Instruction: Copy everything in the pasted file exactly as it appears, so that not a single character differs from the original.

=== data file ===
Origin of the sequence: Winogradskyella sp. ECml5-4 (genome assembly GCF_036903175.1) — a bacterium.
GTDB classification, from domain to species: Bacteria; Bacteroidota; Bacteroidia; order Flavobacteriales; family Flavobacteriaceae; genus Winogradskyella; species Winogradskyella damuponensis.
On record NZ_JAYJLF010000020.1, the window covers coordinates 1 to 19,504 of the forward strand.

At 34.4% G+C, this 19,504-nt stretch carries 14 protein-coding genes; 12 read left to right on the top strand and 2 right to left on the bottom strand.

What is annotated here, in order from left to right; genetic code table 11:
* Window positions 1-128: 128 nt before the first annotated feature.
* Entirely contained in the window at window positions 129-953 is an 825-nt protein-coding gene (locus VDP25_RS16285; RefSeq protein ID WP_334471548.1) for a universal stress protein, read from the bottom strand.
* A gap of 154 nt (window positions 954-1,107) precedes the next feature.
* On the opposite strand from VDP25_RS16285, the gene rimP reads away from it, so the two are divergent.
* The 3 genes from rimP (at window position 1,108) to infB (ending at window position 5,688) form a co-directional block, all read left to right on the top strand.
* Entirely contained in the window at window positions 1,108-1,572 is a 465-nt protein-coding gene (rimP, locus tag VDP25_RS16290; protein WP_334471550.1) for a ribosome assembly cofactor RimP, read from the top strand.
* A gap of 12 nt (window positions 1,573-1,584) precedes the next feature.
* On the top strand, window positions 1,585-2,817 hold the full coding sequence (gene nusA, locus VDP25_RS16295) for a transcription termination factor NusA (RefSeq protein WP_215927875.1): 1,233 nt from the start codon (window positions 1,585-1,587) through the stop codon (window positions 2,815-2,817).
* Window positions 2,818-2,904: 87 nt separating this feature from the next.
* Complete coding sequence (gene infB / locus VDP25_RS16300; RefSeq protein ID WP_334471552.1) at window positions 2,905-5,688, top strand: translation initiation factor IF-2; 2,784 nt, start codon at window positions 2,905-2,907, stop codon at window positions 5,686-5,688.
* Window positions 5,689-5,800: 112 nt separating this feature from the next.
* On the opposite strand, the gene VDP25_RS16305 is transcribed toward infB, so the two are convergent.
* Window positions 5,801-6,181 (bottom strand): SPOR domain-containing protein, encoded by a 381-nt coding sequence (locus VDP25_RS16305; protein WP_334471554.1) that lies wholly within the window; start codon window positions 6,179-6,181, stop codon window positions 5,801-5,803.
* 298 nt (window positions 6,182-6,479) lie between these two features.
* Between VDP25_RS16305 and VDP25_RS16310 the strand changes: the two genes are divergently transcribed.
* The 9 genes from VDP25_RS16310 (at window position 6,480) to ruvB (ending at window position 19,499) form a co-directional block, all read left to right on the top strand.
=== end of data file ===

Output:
Origin of the sequence: Winogradskyella sp. ECml5-4 (genome assembly GCF_036903175.1) — a bacterium.
GTDB classification, from domain to species: Bacteria; Bacteroidota; Bacteroidia; order Flavobacteriales; family Flavobacteriaceae; genus Winogradskyella; species Winogradskyella damuponensis.
On record NZ_JAYJLF010000020.1, the window covers coordinates 1 to 19,504 of the forward strand.

At 34.4% G+C, this 19,504-nt stretch carries 14 protein-coding genes; 12 read left to right on the top strand and 2 right to left on the bottom strand.

What is annotated here, in order from left to right; genetic code table 11:
* Window positions 1-128: 128 nt before the first annotated feature.
* Entirely contained in the window at window positions 129-953 is an 825-nt protein-coding gene (locus VDP25_RS16285; RefSeq protein ID WP_334471548.1) for a universal stress protein, read from the bottom strand.
* A gap of 154 nt (window positions 954-1,107) precedes the next feature.
* On the opposite strand from VDP25_RS16285, the gene rimP reads away from it, so the two are divergent.
* The 3 genes from rimP (at window position 1,108) to infB (ending at window position 5,688) form a co-directional block, all read left to right on the top strand.
* Entirely contained in the window at window positions 1,108-1,572 is a 465-nt protein-coding gene (rimP, locus tag VDP25_RS16290; protein WP_334471550.1) for a ribosome assembly cofactor RimP, read from the top strand.
* A gap of 12 nt (window positions 1,573-1,584) precedes the next feature.
* On the top strand, window positions 1,585-2,817 hold the full coding sequence (gene nusA, locus VDP25_RS16295) for a transcription termination factor NusA (RefSeq protein WP_215927875.1): 1,233 nt from the start codon (window positions 1,585-1,587) through the stop codon (window positions 2,815-2,817).
* Window positions 2,818-2,904: 87 nt separating this feature from the next.
* Complete coding sequence (gene infB / locus VDP25_RS16300; RefSeq protein ID WP_334471552.1) at window positions 2,905-5,688, top strand: translation initiation factor IF-2; 2,784 nt, start codon at window positions 2,905-2,907, stop codon at window positions 5,686-5,688.
* Window positions 5,689-5,800: 112 nt separating this feature from the next.
* On the opposite strand, the gene VDP25_RS16305 is transcribed toward infB, so the two are convergent.
* Window positions 5,801-6,181 (bottom strand): SPOR domain-containing protein, encoded by a 381-nt coding sequence (locus VDP25_RS16305; protein WP_334471554.1) that lies wholly within the window; start codon window positions 6,179-6,181, stop codon window positions 5,801-5,803.
* 298 nt (window positions 6,182-6,479) lie between these two features.
* Between VDP25_RS16305 and VDP25_RS16310 the strand changes: the two genes are divergently transcribed.
* The 9 genes from VDP25_RS16310 (at window position 6,480) to ruvB (ending at window position 19,499) form a co-directional block, all read left to right on the top strand.